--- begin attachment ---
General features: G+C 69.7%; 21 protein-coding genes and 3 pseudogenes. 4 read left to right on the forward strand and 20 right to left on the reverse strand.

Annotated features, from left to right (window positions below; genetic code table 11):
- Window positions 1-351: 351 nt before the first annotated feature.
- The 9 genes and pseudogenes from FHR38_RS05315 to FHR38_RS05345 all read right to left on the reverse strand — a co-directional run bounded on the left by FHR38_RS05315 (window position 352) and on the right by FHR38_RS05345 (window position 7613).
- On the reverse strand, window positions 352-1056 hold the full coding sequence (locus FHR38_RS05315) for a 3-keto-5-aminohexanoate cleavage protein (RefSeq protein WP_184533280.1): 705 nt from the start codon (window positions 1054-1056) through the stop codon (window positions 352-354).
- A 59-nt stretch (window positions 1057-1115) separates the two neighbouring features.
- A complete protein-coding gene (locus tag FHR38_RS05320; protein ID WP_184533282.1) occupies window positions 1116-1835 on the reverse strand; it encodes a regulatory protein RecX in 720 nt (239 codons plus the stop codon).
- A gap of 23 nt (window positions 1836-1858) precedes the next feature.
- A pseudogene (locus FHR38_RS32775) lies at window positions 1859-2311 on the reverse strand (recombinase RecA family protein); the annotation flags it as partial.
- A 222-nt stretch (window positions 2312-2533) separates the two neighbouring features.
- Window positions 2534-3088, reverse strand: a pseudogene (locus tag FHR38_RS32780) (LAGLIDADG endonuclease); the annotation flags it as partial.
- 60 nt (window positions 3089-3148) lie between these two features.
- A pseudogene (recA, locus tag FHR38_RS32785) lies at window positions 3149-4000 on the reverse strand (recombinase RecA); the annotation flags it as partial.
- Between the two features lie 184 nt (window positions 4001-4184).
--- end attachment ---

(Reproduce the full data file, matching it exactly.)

General features: G+C 69.7%; 21 protein-coding genes and 3 pseudogenes. 4 read left to right on the forward strand and 20 right to left on the reverse strand.

Annotated features, from left to right (window positions below; genetic code table 11):
- Window positions 1-351: 351 nt before the first annotated feature.
- The 9 genes and pseudogenes from FHR38_RS05315 to FHR38_RS05345 all read right to left on the reverse strand — a co-directional run bounded on the left by FHR38_RS05315 (window position 352) and on the right by FHR38_RS05345 (window position 7613).
- On the reverse strand, window positions 352-1056 hold the full coding sequence (locus FHR38_RS05315) for a 3-keto-5-aminohexanoate cleavage protein (RefSeq protein WP_184533280.1): 705 nt from the start codon (window positions 1054-1056) through the stop codon (window positions 352-354).
- A 59-nt stretch (window positions 1057-1115) separates the two neighbouring features.
- A complete protein-coding gene (locus tag FHR38_RS05320; protein ID WP_184533282.1) occupies window positions 1116-1835 on the reverse strand; it encodes a regulatory protein RecX in 720 nt (239 codons plus the stop codon).
- A gap of 23 nt (window positions 1836-1858) precedes the next feature.
- A pseudogene (locus FHR38_RS32775) lies at window positions 1859-2311 on the reverse strand (recombinase RecA family protein); the annotation flags it as partial.
- A 222-nt stretch (window positions 2312-2533) separates the two neighbouring features.
- Window positions 2534-3088, reverse strand: a pseudogene (locus tag FHR38_RS32780) (LAGLIDADG endonuclease); the annotation flags it as partial.
- 60 nt (window positions 3089-3148) lie between these two features.
- A pseudogene (recA, locus tag FHR38_RS32785) lies at window positions 3149-4000 on the reverse strand (recombinase RecA); the annotation flags it as partial.
- Between the two features lie 184 nt (window positions 4001-4184).